Electric shocks, beatings on the soles of the feet, stress positions during incommunicado detention: those who allow this type of torture can and must be held criminally liable – even abroad. On 9 September 2015 Bahrain-born British citizen Jaafar Al-Hasabi submitted a criminal complaint to the prosecuting authorities in Berne (Switzerland) against Bahraini Attorney General Ali Bin Fadhul Al-Buainain for participation in torture. The complaint was followed by a motion to arrest or summon Mr Al-Buainain which was submitted on 13 September. The legal steps were taken in anticipation of Al-Buainain’s attendance at the International Association of Prosecutors (IAP) annual conference in Switzerland, where he was elected vice president of the organization.
Al-Hasabi was detained and tortured in Bahrain in 2010. Despite the United Nations’ expressed concerns as to his incommunicado detention and risk of torture, the Bahraini Public Prosecution Office, headed by Al-Buainain, authorized this incommunicado detention twice. Al-Hasabi, who now lives in London, has lodged a complaint before Berne prosecuting authorities with the support of the European Center for Constitutional and Human Rights (ECCHR) in Berlin, the London based organizations REDRESS and the Bahrain Institute for Rights and Democracy (BIRD) as well as TRIAL (Track Impunity Always) in Geneva.
The prosecutor took over a week to take further action, issuing a decision to reject the motion to arrest or summon on 17 September, after the Bahraini Attorney General had left the country. The authorities did however confirm that they had accepted the case generally and the prosecutor stated there was sufficient suspicion to open investigations.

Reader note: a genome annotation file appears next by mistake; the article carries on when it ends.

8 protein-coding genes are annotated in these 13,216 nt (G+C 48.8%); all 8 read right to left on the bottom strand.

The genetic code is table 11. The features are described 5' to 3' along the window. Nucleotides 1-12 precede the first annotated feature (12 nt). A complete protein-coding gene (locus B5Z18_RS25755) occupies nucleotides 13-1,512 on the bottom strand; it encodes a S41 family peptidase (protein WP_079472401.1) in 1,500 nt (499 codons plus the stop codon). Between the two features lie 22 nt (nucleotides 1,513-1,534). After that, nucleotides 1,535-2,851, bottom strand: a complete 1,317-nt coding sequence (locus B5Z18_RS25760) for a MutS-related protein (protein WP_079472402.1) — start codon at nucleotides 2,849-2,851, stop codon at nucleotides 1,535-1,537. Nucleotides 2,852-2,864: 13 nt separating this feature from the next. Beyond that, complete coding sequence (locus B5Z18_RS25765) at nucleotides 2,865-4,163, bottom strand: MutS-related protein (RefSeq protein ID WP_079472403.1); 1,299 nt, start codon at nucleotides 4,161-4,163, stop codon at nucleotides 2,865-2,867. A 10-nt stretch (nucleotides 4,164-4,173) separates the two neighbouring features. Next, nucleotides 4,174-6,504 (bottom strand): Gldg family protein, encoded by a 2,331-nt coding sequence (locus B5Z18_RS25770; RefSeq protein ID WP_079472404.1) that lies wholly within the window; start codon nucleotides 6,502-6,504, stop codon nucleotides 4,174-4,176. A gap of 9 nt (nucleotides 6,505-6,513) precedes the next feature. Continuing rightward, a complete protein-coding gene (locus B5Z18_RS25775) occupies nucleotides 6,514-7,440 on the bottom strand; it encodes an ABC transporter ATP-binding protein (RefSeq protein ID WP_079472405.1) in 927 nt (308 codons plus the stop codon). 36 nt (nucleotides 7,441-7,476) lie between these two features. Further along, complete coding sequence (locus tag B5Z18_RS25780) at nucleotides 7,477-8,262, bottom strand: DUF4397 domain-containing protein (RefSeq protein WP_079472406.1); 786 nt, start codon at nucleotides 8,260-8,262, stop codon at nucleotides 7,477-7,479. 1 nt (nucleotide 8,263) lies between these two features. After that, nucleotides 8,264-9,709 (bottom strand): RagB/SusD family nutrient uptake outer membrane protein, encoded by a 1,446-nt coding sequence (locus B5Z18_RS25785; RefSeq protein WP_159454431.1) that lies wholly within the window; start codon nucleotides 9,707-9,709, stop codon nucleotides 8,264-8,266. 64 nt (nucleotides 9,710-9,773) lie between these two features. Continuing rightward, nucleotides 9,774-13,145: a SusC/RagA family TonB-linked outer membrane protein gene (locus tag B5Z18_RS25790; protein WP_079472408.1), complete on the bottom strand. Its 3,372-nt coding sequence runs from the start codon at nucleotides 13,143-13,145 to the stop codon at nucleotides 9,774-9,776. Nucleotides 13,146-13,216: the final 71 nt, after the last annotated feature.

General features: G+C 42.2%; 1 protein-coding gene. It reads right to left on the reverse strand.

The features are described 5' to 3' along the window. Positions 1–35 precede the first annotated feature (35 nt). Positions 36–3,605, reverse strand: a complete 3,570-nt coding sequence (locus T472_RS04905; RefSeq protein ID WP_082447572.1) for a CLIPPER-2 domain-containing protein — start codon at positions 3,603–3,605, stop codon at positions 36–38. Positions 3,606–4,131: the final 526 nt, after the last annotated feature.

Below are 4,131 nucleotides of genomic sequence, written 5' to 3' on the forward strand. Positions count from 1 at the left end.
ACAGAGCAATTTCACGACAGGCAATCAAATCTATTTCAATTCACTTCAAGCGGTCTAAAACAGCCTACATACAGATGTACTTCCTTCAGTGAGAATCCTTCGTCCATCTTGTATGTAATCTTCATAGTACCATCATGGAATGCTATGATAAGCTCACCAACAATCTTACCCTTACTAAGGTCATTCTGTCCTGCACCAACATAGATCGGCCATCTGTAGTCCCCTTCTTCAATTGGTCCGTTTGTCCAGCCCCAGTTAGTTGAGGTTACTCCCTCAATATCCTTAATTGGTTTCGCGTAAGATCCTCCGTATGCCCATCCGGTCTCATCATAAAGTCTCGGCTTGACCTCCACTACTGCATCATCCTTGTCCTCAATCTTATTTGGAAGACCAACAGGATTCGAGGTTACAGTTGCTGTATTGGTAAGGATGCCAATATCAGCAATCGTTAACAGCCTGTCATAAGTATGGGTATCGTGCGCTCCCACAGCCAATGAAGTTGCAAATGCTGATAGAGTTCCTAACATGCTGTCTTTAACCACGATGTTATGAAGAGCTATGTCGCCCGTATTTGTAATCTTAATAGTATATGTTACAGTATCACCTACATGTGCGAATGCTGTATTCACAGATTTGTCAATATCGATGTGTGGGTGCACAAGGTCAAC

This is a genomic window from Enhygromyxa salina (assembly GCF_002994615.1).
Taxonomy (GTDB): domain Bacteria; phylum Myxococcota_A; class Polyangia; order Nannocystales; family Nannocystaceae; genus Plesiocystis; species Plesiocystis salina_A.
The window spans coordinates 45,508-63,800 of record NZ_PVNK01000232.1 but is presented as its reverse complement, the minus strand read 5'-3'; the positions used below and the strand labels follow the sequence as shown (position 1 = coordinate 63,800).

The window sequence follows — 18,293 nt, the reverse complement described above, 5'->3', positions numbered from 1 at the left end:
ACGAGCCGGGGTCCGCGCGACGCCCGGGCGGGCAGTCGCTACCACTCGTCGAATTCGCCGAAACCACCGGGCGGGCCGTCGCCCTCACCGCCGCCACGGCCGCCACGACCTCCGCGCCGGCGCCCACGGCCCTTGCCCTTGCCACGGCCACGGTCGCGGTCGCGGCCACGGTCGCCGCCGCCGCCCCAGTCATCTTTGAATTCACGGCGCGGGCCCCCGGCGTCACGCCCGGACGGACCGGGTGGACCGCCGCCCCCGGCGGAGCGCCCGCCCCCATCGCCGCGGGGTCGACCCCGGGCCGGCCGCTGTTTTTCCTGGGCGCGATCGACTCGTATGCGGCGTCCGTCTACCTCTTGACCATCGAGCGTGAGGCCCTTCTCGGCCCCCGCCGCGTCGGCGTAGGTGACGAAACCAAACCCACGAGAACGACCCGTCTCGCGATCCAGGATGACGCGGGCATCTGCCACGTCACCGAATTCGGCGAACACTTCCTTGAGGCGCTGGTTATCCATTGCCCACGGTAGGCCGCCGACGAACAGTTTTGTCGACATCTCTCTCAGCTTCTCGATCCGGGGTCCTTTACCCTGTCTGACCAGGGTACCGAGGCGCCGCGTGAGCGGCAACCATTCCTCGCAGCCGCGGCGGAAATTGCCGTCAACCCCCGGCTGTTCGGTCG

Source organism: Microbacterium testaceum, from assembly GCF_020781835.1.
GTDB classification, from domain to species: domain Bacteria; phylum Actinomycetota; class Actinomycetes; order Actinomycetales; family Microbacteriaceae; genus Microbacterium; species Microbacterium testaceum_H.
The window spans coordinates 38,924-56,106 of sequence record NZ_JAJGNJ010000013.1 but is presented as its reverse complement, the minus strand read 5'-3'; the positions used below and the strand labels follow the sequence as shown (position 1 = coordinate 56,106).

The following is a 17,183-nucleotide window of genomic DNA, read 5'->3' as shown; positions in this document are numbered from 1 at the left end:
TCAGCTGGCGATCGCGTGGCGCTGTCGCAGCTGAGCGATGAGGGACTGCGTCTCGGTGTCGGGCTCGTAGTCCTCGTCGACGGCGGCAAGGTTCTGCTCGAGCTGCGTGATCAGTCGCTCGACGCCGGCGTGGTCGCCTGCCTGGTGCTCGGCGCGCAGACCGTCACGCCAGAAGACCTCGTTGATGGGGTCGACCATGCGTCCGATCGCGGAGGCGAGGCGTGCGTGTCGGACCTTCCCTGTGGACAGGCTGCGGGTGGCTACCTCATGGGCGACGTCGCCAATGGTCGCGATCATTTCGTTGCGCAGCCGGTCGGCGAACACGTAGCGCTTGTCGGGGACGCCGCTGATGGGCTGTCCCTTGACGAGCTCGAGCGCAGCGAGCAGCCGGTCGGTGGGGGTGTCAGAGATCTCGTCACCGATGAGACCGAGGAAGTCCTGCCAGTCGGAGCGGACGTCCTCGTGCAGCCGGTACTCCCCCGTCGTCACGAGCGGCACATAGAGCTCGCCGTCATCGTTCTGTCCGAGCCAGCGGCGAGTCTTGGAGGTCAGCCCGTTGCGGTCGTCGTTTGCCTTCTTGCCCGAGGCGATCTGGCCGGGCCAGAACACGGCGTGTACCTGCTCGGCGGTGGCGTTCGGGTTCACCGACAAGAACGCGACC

The NGOs call on the Swiss authorities not to hide behind diplomatic, political or economic justifications and on the Berne prosecutor to open an investigation in this case, in compliance with Switzerland’s obligations under the UN Convention against Torture.
“The Swiss authorities have the opportunity to show they take the UN Convention against Torture seriously and to apply their national law accordingly: opening an investigation into the role of the Bahraini Attorney General and calling him for questioning would send a clear message against torture and in support of the principle of universal jurisdiction”, said ECCHR General Secretary Wolfgang Kaleck.
“Bahrain has endorsed torture for too long by refusing to hold anyone responsible for systematic torture. Swiss authorities should not avoid their obligation to investigate those individuals under their jurisdiction for their role in this horrific practice”, said Sayed Alwadaei, Director of Advocacy at BIRD.
“The torture which Al-Hasabi suffered was appalling. Anyone allegedly responsible should be brought to justice, wherever they are, and any opportunity to do so should be vigorously pursued,” said REDRESS Director Carla Ferstman.